As data becomes an ever larger part of work, for many people spreadsheets just are not enough. Programs like Microsoft Excel and Google Sheets are powerful tools, but they have limitations in terms of the amount of data you can work with, the kind of analyses you can do, and the types of charts you can make. When data users reach these limitations, the obvious next step is learning a programming language.
And that's when they come to me. I've lost count of how many times friends and colleagues have asked, "How do I go about learning R?"
When I pushed spreadsheets as far as they would go, I chose to learn the statistics-focused programming language R. Now, I do nearly all of my data work in that language, and I've come to love it. R is one of the two most popular programming languages
used by data analysts and data scientists, along with Python. (For details about learning Python, go here).
R is the free and open source, developed in the early 1990s by statisticians in New Zealand. Today, millions of people use the language, including analysts at tech giants like Google and Facebook
and journalists at the New York Times and FiveThirtyEight.
Using a programming language like R can seem daunting at first, and while there is definitely a learning curve, putting in the time is rewarded by making your work a lot easier. It is simpler to replicate tasks, while processes that used to take an hour of pointing and clicking might now just take a minute of writing code.
When people ask me how to learn R, I am never really sure what to tell them. So, I turned to an expert.
Mara Averick is a developer for the company RStudio, a company that makes the most popular interface for using R. She is also R's most ardent advocate, highlighting material for new learners on her popular Twitter account. Averick, 34, has been using R since high school. She picked it up to study statistics that would help her win a fantasy basketball league.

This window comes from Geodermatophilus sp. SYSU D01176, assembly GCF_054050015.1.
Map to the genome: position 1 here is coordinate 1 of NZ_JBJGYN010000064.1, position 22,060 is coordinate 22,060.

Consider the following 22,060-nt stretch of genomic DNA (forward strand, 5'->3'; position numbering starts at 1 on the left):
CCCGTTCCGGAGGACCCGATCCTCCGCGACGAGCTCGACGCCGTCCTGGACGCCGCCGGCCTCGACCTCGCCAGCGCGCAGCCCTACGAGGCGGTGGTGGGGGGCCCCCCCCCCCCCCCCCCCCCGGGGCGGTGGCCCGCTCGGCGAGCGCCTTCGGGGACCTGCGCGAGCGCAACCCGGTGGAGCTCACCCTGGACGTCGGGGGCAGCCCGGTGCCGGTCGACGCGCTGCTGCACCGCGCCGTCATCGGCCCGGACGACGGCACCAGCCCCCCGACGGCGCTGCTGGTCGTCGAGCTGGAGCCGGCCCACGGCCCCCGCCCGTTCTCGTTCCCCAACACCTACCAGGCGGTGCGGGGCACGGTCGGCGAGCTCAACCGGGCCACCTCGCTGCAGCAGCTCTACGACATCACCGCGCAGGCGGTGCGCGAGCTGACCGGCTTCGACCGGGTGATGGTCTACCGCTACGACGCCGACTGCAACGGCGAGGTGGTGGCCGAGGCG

When Averick gets asked how to learn R, her usual response is a question of her own: What exactly do you want to do?
For people who want to up their business-analytics game, Averick points them to the abundance of video tutorials out on the web. Her favorites are DataCamp
, which has a free class taught by her colleague Hadley Wickham, the most influential developer
of the R language. She also points people to popular online classes
from Johns Hopkins University taught by data science luminaries Jeff Leek and Roger Peng (if you pay you can get a certificate of completion, but you can also freely audit the classes).
For aspiring data journalists, or people just wanting to do side projects now and then, Averick suggests Storybench
, a resource created by Northeastern's School of Journalism. The site, which I also recommend, gives detailed examples of how to use R code to tell a story with data. She is also a fan of the free book Hands on Programming with R
, which takes a project-based approach to learn the language.
For those primarily interested in data visualization, she suggests purchasing the book Visualize This
by Nathan Yau. It is a nice mashup of inspiring graphics and practical how-tos, Averick says.
"But really my number-one recommendation to people is to join a community of people learning it," Averick says. It may come as a surprise to non-programmers, but programming-language communities can be warm, fun, and friendly. Averick says standout examples of this are the R-Ladies Meetup groups
-there are 80 of them in cities across the world, in which veteran and new female R programmers get together to discuss their projects and mentor each other. Another good example is the R for Data Science Online Learning Community
, a Slack group where people work through Hadley Wickham's free online book R for Data Science
(there is a separate Slack channel for each chapter).
Finally, once you get a feel for R, Averick recommends just playing around with datasets you think are cool. Data repositories like Kaggle and data.world are good places to look for data that strikes your fancy.
This, I think, is the key. There is no better way to learn R than to dive in with a dataset you feel passionate about, whether it's about Russian Twitter trolls
or New York City dog names
. Taking on a creative, freeform challenge is always the best way to learn something new.